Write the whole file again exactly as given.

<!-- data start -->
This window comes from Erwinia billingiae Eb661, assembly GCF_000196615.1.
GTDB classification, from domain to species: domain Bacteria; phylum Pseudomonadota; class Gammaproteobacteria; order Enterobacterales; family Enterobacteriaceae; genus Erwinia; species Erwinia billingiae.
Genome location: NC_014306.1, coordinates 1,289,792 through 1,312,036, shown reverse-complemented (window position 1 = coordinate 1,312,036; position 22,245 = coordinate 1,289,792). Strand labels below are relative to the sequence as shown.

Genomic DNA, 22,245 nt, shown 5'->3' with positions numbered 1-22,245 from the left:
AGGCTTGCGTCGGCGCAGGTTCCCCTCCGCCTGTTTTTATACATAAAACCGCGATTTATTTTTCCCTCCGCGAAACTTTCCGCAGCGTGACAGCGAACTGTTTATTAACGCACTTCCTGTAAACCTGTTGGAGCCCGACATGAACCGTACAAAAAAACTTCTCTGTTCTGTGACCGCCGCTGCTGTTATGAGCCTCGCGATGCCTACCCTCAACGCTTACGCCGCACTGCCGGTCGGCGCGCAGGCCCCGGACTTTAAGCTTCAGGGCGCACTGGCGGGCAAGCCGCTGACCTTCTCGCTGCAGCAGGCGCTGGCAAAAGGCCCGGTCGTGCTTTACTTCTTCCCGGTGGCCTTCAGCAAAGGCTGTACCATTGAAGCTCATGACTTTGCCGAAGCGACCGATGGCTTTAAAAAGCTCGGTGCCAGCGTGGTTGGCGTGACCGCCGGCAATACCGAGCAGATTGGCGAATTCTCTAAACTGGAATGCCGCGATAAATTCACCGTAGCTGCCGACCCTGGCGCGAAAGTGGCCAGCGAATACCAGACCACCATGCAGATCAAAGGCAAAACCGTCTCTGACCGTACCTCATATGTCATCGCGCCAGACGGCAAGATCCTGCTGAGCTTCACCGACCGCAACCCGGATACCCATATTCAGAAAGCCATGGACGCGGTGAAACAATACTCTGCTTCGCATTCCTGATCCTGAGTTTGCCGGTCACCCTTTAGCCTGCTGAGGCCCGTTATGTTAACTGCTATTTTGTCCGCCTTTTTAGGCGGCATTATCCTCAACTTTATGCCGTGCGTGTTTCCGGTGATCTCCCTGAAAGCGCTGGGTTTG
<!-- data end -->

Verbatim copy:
This window comes from Erwinia billingiae Eb661, assembly GCF_000196615.1.
GTDB classification, from domain to species: domain Bacteria; phylum Pseudomonadota; class Gammaproteobacteria; order Enterobacterales; family Enterobacteriaceae; genus Erwinia; species Erwinia billingiae.
Genome location: NC_014306.1, coordinates 1,289,792 through 1,312,036, shown reverse-complemented (window position 1 = coordinate 1,312,036; position 22,245 = coordinate 1,289,792). Strand labels below are relative to the sequence as shown.

Genomic DNA, 22,245 nt, shown 5'->3' with positions numbered 1-22,245 from the left:
AGGCTTGCGTCGGCGCAGGTTCCCCTCCGCCTGTTTTTATACATAAAACCGCGATTTATTTTTCCCTCCGCGAAACTTTCCGCAGCGTGACAGCGAACTGTTTATTAACGCACTTCCTGTAAACCTGTTGGAGCCCGACATGAACCGTACAAAAAAACTTCTCTGTTCTGTGACCGCCGCTGCTGTTATGAGCCTCGCGATGCCTACCCTCAACGCTTACGCCGCACTGCCGGTCGGCGCGCAGGCCCCGGACTTTAAGCTTCAGGGCGCACTGGCGGGCAAGCCGCTGACCTTCTCGCTGCAGCAGGCGCTGGCAAAAGGCCCGGTCGTGCTTTACTTCTTCCCGGTGGCCTTCAGCAAAGGCTGTACCATTGAAGCTCATGACTTTGCCGAAGCGACCGATGGCTTTAAAAAGCTCGGTGCCAGCGTGGTTGGCGTGACCGCCGGCAATACCGAGCAGATTGGCGAATTCTCTAAACTGGAATGCCGCGATAAATTCACCGTAGCTGCCGACCCTGGCGCGAAAGTGGCCAGCGAATACCAGACCACCATGCAGATCAAAGGCAAAACCGTCTCTGACCGTACCTCATATGTCATCGCGCCAGACGGCAAGATCCTGCTGAGCTTCACCGACCGCAACCCGGATACCCATATTCAGAAAGCCATGGACGCGGTGAAACAATACTCTGCTTCGCATTCCTGATCCTGAGTTTGCCGGTCACCCTTTAGCCTGCTGAGGCCCGTTATGTTAACTGCTATTTTGTCCGCCTTTTTAGGCGGCATTATCCTCAACTTTATGCCGTGCGTGTTTCCGGTGATCTCCCTGAAAGCGCTGGGTTTG